It’s perfect that Alexandra Palace, the 10,000-capacity venue that sees Fred Again.. play a four-night mini residency this week, offers one of the most humbling views of London – skyscrapers, intersections, houses and all. All those people, all those lives.
The 30-year-old super-producer’s music, a mix of ambient house and techno through which he weaves voice notes of friends and strangers alike, magically turning their words into anthemic lyrics about community and connection, clearly captured some kind of zeitgeist in the pandemic. Having graduated from producing for the likes of Ed Sheeran and Rita Ora, he’s created something close to his own musical language via his ‘Actual Life’ series of three albums and an EP, the latter of which was released two months into Covid. It’s easy to see why: this is deeply emotional dance music that found its audience at a time when we couldn’t see our loved ones and dancing was out of the question.
So tonight marks a milestone. With precisely 35,246 tickets shifted for the four shows, all of which sold out instantly, it’s as much a belated celebration of being on the other side of that dreadful period as it is of Fred Gibson’s rise. The atmosphere outside Ally Pally seems more like that of a festival than of a Tuesday night gig. Groups of friends wrap their arms around one another for photos in front of that killer view; a snapshot in time.
As punters are ushered in the venue, they’re handed rectangular blue keyrings that will, apparently, form part of the show. If it all seems a bit Coldplay, any sense of grandiosity is undercut by a shaky live feed of Fred entering the stage, the low-key aesthetic immediately reflecting the intimacy of his music. As he nestles behind a keyboard, screens behind him beam out phone-filmed videos of small moments such as rain streaking past a car window. Ambient sounds build slowly before Fred and his DJ, Tony, who pogoes throughout the gig at the opposite end of the narrow stage, achieve lift-off with the pounding ‘Kyle (I Found You)’.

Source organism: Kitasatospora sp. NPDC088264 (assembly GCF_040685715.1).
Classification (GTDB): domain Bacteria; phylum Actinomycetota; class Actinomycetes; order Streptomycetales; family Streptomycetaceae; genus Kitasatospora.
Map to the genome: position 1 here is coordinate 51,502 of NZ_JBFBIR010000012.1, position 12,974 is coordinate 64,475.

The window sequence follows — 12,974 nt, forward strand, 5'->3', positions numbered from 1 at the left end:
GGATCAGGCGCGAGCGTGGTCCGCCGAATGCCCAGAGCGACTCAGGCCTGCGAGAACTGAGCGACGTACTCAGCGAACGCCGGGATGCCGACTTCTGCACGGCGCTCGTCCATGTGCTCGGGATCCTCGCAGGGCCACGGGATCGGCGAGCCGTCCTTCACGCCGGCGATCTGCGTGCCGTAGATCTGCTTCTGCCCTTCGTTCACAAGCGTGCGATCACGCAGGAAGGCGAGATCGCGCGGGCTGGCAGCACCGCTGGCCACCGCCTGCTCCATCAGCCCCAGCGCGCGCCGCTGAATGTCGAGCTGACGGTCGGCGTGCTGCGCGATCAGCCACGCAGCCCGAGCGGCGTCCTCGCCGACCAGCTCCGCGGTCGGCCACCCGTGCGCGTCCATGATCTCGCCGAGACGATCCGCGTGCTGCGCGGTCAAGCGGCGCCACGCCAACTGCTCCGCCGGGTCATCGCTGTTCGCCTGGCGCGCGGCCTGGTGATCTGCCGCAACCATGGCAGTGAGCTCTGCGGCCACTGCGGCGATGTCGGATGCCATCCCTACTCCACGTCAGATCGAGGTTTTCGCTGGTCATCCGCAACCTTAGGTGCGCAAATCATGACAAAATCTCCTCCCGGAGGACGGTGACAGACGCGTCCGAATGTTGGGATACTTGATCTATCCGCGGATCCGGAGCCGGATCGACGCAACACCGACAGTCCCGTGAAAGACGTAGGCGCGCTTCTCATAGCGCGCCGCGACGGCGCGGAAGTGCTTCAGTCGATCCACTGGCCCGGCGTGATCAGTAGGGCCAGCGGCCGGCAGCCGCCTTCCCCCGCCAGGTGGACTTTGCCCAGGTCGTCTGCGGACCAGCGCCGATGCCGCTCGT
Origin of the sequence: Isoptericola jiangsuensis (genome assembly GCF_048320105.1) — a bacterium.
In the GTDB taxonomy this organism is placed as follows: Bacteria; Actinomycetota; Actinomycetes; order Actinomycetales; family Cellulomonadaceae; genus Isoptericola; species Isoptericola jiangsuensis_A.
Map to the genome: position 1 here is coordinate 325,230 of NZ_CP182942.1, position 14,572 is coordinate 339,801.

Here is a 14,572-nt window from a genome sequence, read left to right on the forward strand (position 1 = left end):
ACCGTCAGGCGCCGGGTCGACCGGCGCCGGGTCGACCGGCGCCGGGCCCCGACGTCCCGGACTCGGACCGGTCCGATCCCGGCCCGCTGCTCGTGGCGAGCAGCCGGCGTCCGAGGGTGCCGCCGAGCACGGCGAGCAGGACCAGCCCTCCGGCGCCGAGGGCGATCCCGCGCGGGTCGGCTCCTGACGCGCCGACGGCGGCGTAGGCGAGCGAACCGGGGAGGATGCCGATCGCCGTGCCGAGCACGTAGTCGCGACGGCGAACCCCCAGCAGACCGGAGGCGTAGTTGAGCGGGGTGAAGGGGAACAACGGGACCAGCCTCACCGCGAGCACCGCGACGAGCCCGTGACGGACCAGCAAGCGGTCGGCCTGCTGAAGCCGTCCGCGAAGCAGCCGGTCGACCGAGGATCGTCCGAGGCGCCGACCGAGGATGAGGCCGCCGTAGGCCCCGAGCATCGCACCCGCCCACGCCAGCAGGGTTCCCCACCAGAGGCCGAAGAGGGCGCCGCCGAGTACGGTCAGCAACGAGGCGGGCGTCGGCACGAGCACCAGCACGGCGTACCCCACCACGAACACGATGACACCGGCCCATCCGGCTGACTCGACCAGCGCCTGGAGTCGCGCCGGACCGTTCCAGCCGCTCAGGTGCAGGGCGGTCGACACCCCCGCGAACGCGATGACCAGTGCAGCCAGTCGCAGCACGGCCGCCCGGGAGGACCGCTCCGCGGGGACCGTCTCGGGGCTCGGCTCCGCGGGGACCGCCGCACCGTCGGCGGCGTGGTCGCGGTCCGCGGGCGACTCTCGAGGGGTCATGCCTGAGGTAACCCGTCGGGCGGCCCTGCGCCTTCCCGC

What follows is an audiovisual experience that combines more homey looking videos with a stunning light show – at one point, the ceiling is illuminated by dangling red bulbs that throb against the darkened venue – and music that shifts between massive and muted.
It turns out those keyrings are intended to cover your iPhone torch. When everyone fires them up it should create, in Fred’s words, “a sea of blue”. Yet that’s not the piece de resistance: this occurs when he disappears among the crowd to reappear at the other end of the venue, where he continues the performance from a podium over which hangs a screen that bathes him in light. It looks like something from Kanye’s ‘The Life of Pablo’ era. The whole thing is often astonishing, though the keyring trick doesn’t quite come off and hushed piano interludes rob the show of its momentum.
Criticism has dogged Fred Again.. since he found success. Detractors claim he’s ultra-posh (true) and that his music is basic (not true). There is definitely a conversation to be had about privilege in music, but no one here seems to be checking the “early life and education” section of his Wikipedia page. There is great skill in his live interplay with Tony and his voice, evident when he croons a hook here and there, isn’t half bad either. The final thrilling 15 minutes of the gig peaks with ‘Billie (Loving Arms)’, which punters chant as if it’s ‘Seven Nation Army’ as they leave the venue. Like the entire show, it conjures the communality he’s forged with young fans whose formative years were frozen by the pandemic.
Outside, afterwards, looking down across the city, 27-year-old fan Charlotte summons the intimate spirit of the night: “At one point, I closed my eyes and thought I was the only person there for a bit.” 23-year-old Prav, meanwhile, hails the “interactive” elements of the performance that saw Fred move out amongst the crowd – the physical manifestation of the producer’s relationship with his audience. Together they capture the unique way in which Gibson’s music has resonated with people as both a vehicle for connection and a balm for the soul.
Another fan tells NME that Fred’s music is “so personal” and that she heard the first ‘Actual Life’ album after she’d to London from Dublin. “I didn’t know anyone in London,” she says, “and his voice notes… it was like I had a mate over here.”
She then shares a deeply personal story about losing her father during this period and explains that tonight marks her third anniversary in the city. Fred, she says, “got me though a lot of shit”. Before we part, she locks eyes and implores: “If you know him, please tell him thanks so much for helping me get to this place.”